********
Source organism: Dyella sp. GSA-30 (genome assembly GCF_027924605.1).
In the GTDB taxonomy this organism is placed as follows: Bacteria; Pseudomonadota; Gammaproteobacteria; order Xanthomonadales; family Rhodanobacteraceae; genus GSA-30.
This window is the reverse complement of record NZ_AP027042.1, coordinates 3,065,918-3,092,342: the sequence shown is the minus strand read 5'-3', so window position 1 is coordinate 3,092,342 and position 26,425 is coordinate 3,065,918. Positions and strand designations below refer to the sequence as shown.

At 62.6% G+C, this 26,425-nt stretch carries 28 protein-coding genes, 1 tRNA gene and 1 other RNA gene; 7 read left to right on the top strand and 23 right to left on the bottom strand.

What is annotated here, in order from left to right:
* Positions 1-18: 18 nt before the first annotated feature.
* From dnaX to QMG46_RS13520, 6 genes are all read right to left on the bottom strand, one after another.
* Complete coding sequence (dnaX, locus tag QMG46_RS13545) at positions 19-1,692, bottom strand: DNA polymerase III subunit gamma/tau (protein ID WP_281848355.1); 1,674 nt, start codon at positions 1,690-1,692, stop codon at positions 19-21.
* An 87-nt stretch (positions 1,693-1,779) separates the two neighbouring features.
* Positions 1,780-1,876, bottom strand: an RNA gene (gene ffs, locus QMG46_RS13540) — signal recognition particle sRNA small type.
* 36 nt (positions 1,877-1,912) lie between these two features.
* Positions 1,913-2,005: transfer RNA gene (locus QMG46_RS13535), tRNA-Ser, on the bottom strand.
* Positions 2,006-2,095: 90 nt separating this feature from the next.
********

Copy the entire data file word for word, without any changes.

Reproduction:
Source organism: Dyella sp. GSA-30 (genome assembly GCF_027924605.1).
In the GTDB taxonomy this organism is placed as follows: Bacteria; Pseudomonadota; Gammaproteobacteria; order Xanthomonadales; family Rhodanobacteraceae; genus GSA-30.
This window is the reverse complement of record NZ_AP027042.1, coordinates 3,065,918-3,092,342: the sequence shown is the minus strand read 5'-3', so window position 1 is coordinate 3,092,342 and position 26,425 is coordinate 3,065,918. Positions and strand designations below refer to the sequence as shown.

At 62.6% G+C, this 26,425-nt stretch carries 28 protein-coding genes, 1 tRNA gene and 1 other RNA gene; 7 read left to right on the top strand and 23 right to left on the bottom strand.

What is annotated here, in order from left to right:
* Positions 1-18: 18 nt before the first annotated feature.
* From dnaX to QMG46_RS13520, 6 genes are all read right to left on the bottom strand, one after another.
* Complete coding sequence (dnaX, locus tag QMG46_RS13545) at positions 19-1,692, bottom strand: DNA polymerase III subunit gamma/tau (protein ID WP_281848355.1); 1,674 nt, start codon at positions 1,690-1,692, stop codon at positions 19-21.
* An 87-nt stretch (positions 1,693-1,779) separates the two neighbouring features.
* Positions 1,780-1,876, bottom strand: an RNA gene (gene ffs, locus QMG46_RS13540) — signal recognition particle sRNA small type.
* 36 nt (positions 1,877-1,912) lie between these two features.
* Positions 1,913-2,005: transfer RNA gene (locus QMG46_RS13535), tRNA-Ser, on the bottom strand.
* Positions 2,006-2,095: 90 nt separating this feature from the next.